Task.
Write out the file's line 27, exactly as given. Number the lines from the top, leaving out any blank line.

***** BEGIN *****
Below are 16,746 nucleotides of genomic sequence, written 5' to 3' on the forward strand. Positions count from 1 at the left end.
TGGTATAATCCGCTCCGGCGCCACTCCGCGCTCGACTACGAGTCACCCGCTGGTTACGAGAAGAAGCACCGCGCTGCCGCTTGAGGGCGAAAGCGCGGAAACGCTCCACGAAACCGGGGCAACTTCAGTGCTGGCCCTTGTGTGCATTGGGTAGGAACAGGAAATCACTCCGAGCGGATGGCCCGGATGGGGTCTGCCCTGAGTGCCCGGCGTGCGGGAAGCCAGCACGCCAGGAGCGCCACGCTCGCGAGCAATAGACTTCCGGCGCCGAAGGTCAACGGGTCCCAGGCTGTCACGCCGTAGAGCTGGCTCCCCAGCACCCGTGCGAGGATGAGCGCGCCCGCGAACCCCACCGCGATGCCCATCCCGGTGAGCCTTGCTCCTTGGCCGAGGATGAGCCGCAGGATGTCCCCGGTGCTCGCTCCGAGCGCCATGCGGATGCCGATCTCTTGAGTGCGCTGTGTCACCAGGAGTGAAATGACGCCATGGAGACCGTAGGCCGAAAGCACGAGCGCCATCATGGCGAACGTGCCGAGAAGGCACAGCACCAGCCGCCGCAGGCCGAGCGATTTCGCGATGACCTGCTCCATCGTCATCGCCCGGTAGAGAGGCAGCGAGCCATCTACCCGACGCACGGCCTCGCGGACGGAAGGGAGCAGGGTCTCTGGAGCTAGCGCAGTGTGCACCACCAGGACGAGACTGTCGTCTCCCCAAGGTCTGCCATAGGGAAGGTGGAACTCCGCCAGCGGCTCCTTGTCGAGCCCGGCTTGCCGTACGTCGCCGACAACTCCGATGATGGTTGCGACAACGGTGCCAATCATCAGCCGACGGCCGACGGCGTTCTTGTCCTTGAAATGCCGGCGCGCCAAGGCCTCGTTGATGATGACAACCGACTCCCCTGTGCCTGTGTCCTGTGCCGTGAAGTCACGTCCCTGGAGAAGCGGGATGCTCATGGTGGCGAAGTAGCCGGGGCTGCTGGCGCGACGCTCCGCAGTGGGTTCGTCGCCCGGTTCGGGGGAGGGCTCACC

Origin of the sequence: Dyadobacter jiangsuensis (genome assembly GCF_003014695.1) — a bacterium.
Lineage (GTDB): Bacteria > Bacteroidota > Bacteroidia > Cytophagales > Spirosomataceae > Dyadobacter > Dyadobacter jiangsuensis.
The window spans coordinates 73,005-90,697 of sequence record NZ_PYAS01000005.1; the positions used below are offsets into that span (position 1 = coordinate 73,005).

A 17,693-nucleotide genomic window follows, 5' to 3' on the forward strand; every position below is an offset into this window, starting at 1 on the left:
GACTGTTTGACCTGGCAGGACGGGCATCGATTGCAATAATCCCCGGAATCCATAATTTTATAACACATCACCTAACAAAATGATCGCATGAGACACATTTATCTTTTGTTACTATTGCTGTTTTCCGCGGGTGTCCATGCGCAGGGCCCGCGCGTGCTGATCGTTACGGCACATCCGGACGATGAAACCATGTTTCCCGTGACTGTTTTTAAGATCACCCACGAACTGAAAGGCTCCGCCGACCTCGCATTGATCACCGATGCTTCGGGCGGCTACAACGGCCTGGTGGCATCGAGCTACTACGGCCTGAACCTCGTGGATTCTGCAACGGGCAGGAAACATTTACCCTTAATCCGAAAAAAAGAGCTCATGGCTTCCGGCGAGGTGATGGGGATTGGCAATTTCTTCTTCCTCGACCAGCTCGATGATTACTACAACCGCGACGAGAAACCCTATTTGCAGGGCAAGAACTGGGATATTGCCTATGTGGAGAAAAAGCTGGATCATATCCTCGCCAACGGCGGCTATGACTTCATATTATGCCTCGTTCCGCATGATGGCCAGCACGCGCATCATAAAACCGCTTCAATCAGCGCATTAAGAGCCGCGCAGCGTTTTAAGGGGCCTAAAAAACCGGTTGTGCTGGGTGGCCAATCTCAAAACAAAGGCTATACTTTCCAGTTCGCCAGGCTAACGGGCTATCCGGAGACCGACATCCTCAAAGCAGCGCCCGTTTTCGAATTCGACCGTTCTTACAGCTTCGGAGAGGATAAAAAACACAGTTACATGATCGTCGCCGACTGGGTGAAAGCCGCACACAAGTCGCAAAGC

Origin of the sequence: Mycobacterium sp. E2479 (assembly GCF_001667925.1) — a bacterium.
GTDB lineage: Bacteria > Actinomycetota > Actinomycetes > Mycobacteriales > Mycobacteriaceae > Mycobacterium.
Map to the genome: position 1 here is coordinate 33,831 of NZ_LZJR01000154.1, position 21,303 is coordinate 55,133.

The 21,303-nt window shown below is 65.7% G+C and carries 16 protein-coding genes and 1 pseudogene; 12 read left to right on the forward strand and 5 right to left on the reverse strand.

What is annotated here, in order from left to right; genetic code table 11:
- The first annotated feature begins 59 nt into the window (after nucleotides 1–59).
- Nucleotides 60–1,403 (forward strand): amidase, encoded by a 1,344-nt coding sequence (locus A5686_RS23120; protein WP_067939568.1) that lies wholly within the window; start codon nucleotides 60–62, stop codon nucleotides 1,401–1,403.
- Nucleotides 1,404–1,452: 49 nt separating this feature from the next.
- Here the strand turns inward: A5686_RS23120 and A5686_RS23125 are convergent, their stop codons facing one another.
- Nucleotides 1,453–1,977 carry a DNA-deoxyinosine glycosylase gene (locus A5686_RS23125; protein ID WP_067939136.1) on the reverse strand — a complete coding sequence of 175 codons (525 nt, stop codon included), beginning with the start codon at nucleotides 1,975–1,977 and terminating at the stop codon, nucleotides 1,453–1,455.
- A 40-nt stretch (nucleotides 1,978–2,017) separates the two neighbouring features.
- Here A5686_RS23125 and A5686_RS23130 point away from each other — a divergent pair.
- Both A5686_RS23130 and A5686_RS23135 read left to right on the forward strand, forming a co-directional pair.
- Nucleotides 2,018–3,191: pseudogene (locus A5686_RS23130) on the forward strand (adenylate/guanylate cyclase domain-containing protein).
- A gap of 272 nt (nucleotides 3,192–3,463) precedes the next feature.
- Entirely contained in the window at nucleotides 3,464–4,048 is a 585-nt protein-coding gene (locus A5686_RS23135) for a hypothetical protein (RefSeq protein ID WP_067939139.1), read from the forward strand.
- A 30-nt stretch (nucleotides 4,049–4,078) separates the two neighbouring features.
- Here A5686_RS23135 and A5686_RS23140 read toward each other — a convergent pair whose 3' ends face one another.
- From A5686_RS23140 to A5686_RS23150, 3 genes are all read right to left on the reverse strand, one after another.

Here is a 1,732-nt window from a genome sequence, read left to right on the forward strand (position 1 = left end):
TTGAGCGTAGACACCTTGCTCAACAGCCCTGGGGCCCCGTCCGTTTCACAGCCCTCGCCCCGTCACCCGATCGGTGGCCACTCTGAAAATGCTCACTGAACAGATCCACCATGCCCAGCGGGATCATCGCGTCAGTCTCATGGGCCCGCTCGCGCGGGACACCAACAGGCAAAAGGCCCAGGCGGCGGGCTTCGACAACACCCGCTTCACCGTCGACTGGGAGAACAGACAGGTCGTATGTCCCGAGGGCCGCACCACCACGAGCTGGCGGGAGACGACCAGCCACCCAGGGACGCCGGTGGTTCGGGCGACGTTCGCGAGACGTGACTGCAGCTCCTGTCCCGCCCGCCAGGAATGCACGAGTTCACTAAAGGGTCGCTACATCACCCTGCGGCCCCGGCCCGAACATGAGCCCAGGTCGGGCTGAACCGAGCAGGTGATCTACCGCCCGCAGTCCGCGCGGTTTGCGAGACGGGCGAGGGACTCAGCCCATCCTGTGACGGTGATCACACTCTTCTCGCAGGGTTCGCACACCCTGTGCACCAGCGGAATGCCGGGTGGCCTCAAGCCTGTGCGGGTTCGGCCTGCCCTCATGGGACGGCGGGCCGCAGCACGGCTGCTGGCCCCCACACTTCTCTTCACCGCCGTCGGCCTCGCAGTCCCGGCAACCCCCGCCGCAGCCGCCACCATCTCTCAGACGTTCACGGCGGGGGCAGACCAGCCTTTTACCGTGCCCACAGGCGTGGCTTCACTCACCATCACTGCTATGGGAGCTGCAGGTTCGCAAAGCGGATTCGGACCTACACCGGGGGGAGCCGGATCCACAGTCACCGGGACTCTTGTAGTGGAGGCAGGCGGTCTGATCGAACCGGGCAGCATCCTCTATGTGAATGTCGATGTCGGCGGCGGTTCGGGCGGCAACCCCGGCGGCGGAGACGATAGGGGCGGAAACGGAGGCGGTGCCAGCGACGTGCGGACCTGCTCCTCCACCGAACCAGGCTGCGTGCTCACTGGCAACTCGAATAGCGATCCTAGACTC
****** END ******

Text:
Here is a 1,732-nt window from a genome sequence, read left to right on the forward strand (position 1 = left end):